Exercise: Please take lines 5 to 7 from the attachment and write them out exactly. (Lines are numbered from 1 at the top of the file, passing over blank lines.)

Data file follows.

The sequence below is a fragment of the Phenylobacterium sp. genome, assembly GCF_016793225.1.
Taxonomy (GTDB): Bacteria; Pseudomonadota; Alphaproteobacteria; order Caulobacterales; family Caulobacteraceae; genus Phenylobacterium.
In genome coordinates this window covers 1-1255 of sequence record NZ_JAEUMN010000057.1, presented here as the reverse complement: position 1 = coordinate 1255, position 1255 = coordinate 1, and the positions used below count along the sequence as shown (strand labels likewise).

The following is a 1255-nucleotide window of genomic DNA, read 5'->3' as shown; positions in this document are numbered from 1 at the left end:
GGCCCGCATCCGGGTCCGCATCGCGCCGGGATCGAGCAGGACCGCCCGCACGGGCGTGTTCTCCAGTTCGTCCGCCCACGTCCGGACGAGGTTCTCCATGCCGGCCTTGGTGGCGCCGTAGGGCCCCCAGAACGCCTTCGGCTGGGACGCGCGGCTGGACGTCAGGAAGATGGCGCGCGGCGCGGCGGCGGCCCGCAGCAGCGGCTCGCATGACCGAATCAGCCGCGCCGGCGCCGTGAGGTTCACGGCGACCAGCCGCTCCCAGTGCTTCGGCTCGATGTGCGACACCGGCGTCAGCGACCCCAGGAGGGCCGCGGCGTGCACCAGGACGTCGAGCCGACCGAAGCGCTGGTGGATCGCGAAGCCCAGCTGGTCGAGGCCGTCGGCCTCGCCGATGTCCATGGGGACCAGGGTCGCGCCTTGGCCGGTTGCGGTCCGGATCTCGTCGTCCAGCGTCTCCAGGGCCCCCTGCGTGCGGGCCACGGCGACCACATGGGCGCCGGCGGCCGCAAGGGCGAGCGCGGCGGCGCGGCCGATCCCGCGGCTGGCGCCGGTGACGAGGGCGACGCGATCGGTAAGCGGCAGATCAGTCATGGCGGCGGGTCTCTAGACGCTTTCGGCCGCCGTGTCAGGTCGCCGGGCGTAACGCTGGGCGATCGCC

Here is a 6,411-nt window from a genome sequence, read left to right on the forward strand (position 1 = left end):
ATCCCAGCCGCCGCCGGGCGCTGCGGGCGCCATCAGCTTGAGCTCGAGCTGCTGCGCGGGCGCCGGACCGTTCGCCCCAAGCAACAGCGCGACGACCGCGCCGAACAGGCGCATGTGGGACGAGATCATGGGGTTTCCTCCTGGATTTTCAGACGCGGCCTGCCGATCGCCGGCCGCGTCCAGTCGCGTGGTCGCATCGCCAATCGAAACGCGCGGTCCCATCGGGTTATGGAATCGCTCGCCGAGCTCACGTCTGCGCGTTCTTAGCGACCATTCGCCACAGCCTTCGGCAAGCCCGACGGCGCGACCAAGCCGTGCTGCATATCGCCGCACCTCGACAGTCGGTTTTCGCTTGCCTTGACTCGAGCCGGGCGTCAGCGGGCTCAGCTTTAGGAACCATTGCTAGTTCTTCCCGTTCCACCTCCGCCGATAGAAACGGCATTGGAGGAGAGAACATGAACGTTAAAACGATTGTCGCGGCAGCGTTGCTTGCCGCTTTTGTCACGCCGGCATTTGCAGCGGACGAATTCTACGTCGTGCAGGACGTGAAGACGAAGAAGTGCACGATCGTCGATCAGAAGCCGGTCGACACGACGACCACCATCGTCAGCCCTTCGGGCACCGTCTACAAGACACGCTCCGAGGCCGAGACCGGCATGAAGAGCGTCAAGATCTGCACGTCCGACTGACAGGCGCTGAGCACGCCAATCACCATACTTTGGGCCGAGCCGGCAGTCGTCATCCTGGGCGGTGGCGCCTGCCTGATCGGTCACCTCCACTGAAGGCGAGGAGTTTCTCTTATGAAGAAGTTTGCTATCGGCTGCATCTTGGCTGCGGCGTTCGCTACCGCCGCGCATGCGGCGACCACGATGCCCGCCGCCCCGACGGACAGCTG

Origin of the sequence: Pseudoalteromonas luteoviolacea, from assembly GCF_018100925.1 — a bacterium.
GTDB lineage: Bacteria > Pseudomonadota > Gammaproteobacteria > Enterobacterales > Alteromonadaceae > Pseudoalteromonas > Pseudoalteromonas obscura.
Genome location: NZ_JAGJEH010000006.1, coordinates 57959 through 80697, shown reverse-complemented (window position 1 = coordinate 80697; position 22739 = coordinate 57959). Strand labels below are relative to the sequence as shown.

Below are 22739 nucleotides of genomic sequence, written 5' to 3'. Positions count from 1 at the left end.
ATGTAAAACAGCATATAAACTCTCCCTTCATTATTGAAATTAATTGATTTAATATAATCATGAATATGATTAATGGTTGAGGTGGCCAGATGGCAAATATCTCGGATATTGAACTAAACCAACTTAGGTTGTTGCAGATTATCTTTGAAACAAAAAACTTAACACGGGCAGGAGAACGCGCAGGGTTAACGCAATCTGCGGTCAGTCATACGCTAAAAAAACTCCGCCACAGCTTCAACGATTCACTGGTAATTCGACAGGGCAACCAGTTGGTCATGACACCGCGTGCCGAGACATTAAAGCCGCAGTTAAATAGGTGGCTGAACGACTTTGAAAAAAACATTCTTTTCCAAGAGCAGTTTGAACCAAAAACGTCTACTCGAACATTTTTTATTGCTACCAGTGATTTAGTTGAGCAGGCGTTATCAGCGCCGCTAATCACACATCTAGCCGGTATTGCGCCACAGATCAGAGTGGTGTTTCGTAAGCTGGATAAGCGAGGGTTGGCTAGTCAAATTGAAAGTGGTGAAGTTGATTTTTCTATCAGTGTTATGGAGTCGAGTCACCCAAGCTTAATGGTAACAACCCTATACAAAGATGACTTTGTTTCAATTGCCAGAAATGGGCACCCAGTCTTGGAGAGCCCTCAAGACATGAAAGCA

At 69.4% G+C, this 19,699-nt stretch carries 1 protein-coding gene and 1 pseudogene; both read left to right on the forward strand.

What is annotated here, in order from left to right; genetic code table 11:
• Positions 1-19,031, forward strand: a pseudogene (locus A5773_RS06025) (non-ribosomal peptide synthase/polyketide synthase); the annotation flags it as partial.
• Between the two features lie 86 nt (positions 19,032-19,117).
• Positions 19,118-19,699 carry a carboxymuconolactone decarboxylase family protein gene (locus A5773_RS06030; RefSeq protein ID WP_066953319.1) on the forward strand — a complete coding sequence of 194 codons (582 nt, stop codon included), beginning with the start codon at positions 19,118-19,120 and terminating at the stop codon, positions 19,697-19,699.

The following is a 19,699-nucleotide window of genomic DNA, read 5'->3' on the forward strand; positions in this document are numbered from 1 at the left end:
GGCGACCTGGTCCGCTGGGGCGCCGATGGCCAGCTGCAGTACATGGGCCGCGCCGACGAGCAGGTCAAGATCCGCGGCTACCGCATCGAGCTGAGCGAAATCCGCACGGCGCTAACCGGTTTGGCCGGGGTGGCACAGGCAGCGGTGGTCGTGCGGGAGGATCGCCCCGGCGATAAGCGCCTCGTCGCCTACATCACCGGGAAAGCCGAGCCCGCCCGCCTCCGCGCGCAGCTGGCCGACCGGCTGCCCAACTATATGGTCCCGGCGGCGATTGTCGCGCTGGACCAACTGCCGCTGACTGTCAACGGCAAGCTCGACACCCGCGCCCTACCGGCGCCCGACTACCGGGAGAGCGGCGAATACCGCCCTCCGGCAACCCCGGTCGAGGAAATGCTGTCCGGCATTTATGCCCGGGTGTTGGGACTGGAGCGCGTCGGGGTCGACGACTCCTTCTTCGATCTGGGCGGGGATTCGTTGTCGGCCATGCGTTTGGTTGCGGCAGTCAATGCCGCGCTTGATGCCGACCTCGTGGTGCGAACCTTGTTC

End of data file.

GGCCCGCATCCGGGTCCGCATCGCGCCGGGATCGAGCAGGACCGCCCGCACGGGCGTGTTCTCCAGTTCGTCCGCCCACGTCCGGACGAGGTTCTCCATGCCGGCCTTGGTGGCGCCGTAGGGCCCCCAGAACGCCTTCGGCTGGGACGCGCGGCTGGACGTCAGGAAGATGGCGCGCGGCGCGGCGGCGGCCCGCAGCAGCGGCTCGCATGACCGAATCAGCCGCGCCGGCGCCGTGAGGTTCACGGCGACCAGCCGCTCCCAGTGCTTCGGCTCGATGTGCGACACCGGCGTCAGCGACCCCAGGAGGGCCGCGGCGTGCACCAGGACGTCGAGCCGACCGAAGCGCTGGTGGATCGCGAAGCCCAGCTGGTCGAGGCCGTCGGCCTCGCCGATGTCCATGGGGACCAGGGTCGCGCCTTGGCCGGTTGCGGTCCGGATCTCGTCGTCCAGCGTCTCCAGGGCCCCCTGCGTGCGGGCCACGGCGACCACATGGGCGCCGGCGGCCGCAAGGGCGAGCGCGGCGGCGCGGCCGATCCCGCGGCTGGCGCCGGTGACGAGGGCGACGCGATCGGTAAGCGGCAGATCAGTCATGGCGGCGGGTCTCTAGACGCTTTCGGCCGCCGTGTCAGGTCGCCGGGCGTAACGCTGGGCGATCGCC

Here is a 6,411-nt window from a genome sequence, read left to right on the forward strand (position 1 = left end):
ATCCCAGCCGCCGCCGGGCGCTGCGGGCGCCATCAGCTTGAGCTCGAGCTGCTGCGCGGGCGCCGGACCGTTCGCCCCAAGCAACAGCGCGACGACCGCGCCGAACAGGCGCATGTGGGACGAGATCATGGGGTTTCCTCCTGGATTTTCAGACGCGGCCTGCCGATCGCCGGCCGCGTCCAGTCGCGTGGTCGCATCGCCAATCGAAACGCGCGGTCCCATCGGGTTATGGAATCGCTCGCCGAGCTCACGTCTGCGCGTTCTTAGCGACCATTCGCCACAGCCTTCGGCAAGCCCGACGGCGCGACCAAGCCGTGCTGCATATCGCCGCACCTCGACAGTCGGTTTTCGCTTGCCTTGACTCGAGCCGGGCGTCAGCGGGCTCAGCTTTAGGAACCATTGCTAGTTCTTCCCGTTCCACCTCCGCCGATAGAAACGGCATTGGAGGAGAGAACATGAACGTTAAAACGATTGTCGCGGCAGCGTTGCTTGCCGCTTTTGTCACGCCGGCATTTGCAGCGGACGAATTCTACGTCGTGCAGGACGTGAAGACGAAGAAGTGCACGATCGTCGATCAGAAGCCGGTCGACACGACGACCACCATCGTCAGCCCTTCGGGCACCGTCTACAAGACACGCTCCGAGGCCGAGACCGGCATGAAGAGCGTCAAGATCTGCACGTCCGACTGACAGGCGCTGAGCACGCCAATCACCATACTTTGGGCCGAGCCGGCAGTCGTCATCCTGGGCGGTGGCGCCTGCCTGATCGGTCACCTCCACTGAAGGCGAGGAGTTTCTCTTATGAAGAAGTTTGCTATCGGCTGCATCTTGGCTGCGGCGTTCGCTACCGCCGCGCATGCGGCGACCACGATGCCCGCCGCCCCGACGGACAGCTG